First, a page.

To get some inspiration for this little travel report I looked through some older articles of mine and to my surprise I noticed how much my photos and my approach to photography has changed over the years. My standards of what constitutes a good image have certainly increased and I'd like to believe that the quality of the images has too. This is a good thing, however it also means that the selection process of the pictures to keep has become stricter. Additionally I often forgo taking a picture in the first place when I see that the circumstances are not great and the result won't be either. That has the disadvantage that there are now way fewer images to choose from for my articles and it has become harder for me to tell a continuous story about the trip.
Therefore I'd like to try an approach that is a little different for this piece. I will present fewer pictures in a more loosely organized manner but I'll compensate by adding some short tutorials on how to take these pictures – what technique and gear is applied as well as what my thought process behind the image was.
So what you'll get from this little article series beside some impressions from Ireland are hints that you can apply to your own photography – regardless of your current skill level, as well as some insight on my own thought process and approach to the matter.
Along the Wild Atlantic Way
Ireland is with around 6.4 million inhabitants the second most populous island in Europe after Great Britain. It is split up into the Republic of Ireland and Northern Ireland which is a part of the United Kingdom.
The Oceanic climate leads to mild winters and cool summers compared to other regions of similar latitude. Clouds, fog and rainfall are abundant as I also experienced first-hand.
A unique cultural and geographical area can be found in Connemara. It is strongly associated with traditional Irish culture and is also home to a large Irish-speaking community. From a photographic point of view especially the landscape, which is dominated by hills and bogs, woodland, countless small bays and peninsulas is of great interest.
Kylemore Abbey is a beautifully situated building with a very interesting history. Originally built by a dentist in 1867, then - after a family tragedy - sold to rich aristocrats from Great Britain who underestimated the upkeep of the huge property and got into financial trouble. They had to sell again and the property ended up in the hands of Irish Benedictine Nuns.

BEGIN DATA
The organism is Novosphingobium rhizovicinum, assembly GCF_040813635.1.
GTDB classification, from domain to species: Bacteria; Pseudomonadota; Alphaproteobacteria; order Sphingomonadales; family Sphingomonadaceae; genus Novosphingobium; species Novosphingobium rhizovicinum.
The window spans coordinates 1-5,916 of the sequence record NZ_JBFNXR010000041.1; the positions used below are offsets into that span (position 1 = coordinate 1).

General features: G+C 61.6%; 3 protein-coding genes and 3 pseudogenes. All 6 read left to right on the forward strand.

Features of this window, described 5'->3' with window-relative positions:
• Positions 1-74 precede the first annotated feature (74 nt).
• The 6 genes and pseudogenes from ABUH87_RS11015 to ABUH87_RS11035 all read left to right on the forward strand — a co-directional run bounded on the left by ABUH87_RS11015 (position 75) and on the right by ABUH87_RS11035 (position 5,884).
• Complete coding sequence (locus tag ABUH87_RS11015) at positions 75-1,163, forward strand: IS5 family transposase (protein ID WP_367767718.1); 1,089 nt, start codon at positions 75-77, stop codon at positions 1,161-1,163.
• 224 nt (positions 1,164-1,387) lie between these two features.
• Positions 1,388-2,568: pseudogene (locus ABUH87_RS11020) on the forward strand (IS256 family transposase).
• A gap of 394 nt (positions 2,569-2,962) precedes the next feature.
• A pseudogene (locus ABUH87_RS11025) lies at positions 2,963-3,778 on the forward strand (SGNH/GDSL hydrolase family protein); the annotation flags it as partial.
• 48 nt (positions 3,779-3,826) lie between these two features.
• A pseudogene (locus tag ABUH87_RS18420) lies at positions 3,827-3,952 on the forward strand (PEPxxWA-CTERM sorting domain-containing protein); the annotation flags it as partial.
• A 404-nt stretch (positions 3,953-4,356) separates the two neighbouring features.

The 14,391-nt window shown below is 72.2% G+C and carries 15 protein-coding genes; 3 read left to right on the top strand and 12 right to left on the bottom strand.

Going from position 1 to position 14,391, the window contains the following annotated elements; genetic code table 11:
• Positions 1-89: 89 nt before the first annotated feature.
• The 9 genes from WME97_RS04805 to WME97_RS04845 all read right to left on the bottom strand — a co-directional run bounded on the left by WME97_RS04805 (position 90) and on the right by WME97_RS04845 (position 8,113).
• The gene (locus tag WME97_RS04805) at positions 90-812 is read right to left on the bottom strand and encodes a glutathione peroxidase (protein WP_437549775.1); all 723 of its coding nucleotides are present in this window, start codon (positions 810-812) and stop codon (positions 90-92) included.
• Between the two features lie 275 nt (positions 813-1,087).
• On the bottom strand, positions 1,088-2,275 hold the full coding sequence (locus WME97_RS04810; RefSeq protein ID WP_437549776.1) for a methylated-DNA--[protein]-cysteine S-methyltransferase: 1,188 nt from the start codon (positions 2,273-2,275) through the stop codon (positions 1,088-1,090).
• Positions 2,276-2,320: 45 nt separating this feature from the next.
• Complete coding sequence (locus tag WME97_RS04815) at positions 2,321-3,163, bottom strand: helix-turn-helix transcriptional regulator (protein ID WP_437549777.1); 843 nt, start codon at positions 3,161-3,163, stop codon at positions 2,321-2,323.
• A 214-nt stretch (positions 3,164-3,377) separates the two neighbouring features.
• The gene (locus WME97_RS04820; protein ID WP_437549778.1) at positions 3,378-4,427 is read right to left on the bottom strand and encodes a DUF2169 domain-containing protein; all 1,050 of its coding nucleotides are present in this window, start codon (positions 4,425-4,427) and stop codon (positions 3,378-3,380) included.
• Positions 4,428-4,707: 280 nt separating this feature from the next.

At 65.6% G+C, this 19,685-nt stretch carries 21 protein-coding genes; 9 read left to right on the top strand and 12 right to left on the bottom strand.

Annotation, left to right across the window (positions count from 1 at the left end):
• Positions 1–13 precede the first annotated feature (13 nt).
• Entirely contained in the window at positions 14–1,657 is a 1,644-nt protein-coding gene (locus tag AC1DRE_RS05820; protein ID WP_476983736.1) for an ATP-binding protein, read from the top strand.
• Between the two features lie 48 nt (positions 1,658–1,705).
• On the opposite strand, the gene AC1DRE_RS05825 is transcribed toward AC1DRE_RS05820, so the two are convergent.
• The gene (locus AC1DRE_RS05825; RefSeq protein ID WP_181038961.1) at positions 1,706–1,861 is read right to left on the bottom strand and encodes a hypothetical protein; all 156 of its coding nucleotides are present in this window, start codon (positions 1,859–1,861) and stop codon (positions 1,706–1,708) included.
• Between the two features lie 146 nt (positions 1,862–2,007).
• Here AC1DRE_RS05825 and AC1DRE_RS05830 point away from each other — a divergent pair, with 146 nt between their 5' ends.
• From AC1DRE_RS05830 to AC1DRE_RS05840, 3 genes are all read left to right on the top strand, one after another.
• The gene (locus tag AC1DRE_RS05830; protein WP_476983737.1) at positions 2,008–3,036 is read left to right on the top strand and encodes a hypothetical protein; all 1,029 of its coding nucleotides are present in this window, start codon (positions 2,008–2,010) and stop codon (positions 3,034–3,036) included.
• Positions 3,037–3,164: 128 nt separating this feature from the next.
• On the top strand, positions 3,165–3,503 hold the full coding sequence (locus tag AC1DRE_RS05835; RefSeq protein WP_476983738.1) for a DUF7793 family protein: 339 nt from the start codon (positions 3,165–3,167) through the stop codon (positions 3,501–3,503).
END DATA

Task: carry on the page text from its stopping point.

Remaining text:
Twelve Pines Island
Connemara was one of the focal points of the trip. Altogether I spent three days in the area but I was very unlucky since those three days contained only a few minutes of sunlight and had otherwise only fog and rain to offer.
One of my favorite shootings was at Derryclare Lough where I tried to get some images of Twelve Pines Island. When I arrived there in the morning it was completely overcast and I had little hope of getting some good images. I decided to wait and see if the situation would improve and naturally used the time for some location scouting and taking some mental pictures. After about an hour there were actually some holes forming in the cloud cover.
Suddenly a bigger opening formed and the light spilled all over the place. This came as a shock to me since I was at the wrong side of the island at this point. I immediately grabbed my stuff and ran to the spot I scouted earlier, but when I was there the light was gone. That was extremely frustrating since I had probably missed my only chance of getting the image I wanted. Regardless I set up my camera and got ready to take the picture.
Sure enough the sun came out a second time and I got the shot.
As usual with photography, the light makes all the difference. Immediately after this one exposure was complete, the sun disappeared behind clouds, not to be seen again for three days. Hover the mouse over the previous image to see a comparison with the image taken a minute later without great light.
Dunguaire Castle is a medieval tower house situated at the bay of Galway. I was just passing through there in the afternoon so it wasn't really possible to pick a perfect time to take the pictures.
It's a decent shot but I wasn't quite satisfied with this scene so I looked around a bit for some less obvious but more interesting viewpoints.
To conclude this first part of the Ireland series and provide some distraction from all these landscapes let's look at some wildlife images. Wildlife photography was really not a focus of this trip so there are only a few pictures to show here.
Details about the hunting behavior of the tern can be found in my Estonia article.